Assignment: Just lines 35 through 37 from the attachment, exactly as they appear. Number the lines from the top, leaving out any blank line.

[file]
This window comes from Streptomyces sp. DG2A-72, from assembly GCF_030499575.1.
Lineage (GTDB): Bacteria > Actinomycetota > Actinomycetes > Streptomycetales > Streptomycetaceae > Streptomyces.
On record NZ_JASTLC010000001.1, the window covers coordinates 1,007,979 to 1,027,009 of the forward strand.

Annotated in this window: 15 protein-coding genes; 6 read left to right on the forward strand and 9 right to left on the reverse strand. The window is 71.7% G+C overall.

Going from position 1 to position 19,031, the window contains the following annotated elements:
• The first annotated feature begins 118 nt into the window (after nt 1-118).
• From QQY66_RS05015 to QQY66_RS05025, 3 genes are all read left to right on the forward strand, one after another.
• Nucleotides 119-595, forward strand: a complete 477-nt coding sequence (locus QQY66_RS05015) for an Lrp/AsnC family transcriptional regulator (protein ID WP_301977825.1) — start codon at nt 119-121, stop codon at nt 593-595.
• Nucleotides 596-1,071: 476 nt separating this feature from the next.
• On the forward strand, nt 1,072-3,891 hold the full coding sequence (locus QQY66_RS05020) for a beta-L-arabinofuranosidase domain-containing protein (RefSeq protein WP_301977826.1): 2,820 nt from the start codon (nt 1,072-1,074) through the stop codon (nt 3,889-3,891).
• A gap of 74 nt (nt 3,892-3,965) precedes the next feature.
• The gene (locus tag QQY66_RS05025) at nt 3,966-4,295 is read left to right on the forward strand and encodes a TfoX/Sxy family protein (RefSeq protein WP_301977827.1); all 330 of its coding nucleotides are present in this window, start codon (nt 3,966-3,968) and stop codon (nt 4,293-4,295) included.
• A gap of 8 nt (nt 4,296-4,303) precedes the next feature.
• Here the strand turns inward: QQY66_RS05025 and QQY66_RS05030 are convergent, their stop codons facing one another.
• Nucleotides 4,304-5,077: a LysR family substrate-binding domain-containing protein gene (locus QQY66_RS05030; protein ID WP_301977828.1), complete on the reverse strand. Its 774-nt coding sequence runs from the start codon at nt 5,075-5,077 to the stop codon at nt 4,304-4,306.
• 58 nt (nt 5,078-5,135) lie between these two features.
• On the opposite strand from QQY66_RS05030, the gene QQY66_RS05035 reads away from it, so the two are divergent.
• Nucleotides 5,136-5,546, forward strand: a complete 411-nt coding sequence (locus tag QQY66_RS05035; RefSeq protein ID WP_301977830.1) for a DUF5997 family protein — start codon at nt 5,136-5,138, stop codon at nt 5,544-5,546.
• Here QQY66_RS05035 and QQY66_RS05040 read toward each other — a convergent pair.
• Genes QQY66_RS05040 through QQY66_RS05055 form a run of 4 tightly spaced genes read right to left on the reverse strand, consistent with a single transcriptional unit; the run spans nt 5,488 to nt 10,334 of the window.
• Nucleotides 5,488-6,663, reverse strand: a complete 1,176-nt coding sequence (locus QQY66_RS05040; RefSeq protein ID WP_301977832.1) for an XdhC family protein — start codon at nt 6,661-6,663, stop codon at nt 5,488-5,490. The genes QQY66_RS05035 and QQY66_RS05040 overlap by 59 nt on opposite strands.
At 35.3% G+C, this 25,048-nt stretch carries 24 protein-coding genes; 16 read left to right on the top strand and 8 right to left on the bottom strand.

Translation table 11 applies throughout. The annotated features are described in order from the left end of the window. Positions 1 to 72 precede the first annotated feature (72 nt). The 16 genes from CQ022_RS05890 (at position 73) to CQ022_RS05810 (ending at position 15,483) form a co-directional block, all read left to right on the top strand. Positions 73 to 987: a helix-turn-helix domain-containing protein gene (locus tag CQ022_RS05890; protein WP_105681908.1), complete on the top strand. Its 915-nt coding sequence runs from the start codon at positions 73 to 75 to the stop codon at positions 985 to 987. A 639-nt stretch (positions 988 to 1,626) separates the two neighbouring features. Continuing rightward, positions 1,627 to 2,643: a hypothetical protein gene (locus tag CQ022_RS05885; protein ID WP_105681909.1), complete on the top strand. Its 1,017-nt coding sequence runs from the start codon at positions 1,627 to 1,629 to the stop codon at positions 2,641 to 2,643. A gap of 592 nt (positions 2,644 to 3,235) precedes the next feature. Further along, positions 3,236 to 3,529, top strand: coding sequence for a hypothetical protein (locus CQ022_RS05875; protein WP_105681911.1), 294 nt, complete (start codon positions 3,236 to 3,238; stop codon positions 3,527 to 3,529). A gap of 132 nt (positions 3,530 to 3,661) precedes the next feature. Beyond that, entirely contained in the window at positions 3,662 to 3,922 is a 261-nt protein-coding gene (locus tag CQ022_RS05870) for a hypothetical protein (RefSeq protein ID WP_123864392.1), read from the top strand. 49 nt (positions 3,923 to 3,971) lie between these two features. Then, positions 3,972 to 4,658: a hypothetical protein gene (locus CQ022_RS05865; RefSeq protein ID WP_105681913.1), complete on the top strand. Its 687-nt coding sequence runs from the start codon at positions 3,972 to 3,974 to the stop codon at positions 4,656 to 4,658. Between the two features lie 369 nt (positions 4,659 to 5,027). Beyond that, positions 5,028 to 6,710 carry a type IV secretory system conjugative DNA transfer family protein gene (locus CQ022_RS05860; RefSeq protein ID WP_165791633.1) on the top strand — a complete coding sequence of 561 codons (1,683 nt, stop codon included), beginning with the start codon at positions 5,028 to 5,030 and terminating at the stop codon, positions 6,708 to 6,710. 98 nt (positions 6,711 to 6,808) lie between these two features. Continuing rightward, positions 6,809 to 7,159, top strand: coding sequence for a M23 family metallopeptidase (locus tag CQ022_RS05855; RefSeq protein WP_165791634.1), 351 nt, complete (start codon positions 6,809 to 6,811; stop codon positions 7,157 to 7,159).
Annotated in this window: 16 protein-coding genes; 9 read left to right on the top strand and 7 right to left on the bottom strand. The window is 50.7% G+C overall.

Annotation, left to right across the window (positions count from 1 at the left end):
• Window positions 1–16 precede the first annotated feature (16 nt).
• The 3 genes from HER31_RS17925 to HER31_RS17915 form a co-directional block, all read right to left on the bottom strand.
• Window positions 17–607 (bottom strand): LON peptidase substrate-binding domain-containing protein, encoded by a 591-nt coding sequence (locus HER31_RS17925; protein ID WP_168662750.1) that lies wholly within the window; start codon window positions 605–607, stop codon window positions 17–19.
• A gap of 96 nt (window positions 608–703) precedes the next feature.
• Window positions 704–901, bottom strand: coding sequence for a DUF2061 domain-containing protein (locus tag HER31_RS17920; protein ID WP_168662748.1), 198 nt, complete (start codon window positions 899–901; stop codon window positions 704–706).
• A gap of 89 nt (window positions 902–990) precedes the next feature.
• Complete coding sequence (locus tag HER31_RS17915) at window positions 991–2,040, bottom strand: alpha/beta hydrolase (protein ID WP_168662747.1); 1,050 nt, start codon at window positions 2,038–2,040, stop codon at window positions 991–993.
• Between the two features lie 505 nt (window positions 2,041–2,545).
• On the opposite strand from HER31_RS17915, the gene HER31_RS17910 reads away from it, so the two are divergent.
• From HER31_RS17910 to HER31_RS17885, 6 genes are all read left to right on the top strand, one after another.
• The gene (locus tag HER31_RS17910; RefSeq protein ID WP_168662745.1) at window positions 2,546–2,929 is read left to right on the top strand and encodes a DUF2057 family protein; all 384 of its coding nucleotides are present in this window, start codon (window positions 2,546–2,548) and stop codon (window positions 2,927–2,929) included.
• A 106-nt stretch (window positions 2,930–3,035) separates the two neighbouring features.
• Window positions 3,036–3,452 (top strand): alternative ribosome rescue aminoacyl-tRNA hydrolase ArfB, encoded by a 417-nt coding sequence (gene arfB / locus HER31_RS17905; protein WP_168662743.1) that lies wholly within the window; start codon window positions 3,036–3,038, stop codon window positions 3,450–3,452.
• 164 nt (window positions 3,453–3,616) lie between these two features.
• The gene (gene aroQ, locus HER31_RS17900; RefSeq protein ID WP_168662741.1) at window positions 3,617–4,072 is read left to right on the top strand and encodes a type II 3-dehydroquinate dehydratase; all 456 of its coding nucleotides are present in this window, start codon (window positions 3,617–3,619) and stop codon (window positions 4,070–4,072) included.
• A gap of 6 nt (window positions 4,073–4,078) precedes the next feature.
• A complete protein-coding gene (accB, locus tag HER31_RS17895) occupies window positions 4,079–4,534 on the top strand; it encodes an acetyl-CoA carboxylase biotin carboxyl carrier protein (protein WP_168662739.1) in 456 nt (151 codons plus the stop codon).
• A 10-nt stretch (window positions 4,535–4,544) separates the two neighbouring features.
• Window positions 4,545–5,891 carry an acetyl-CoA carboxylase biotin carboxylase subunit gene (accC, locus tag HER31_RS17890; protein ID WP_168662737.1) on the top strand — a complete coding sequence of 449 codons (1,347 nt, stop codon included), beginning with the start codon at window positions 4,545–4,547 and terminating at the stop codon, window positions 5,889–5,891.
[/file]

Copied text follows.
• From HER31_RS17910 to HER31_RS17885, 6 genes are all read left to right on the top strand, one after another.
• The gene (locus tag HER31_RS17910; RefSeq protein ID WP_168662745.1) at window positions 2,546–2,929 is read left to right on the top strand and encodes a DUF2057 family protein; all 384 of its coding nucleotides are present in this window, start codon (window positions 2,546–2,548) and stop codon (window positions 2,927–2,929) included.
• A 106-nt stretch (window positions 2,930–3,035) separates the two neighbouring features.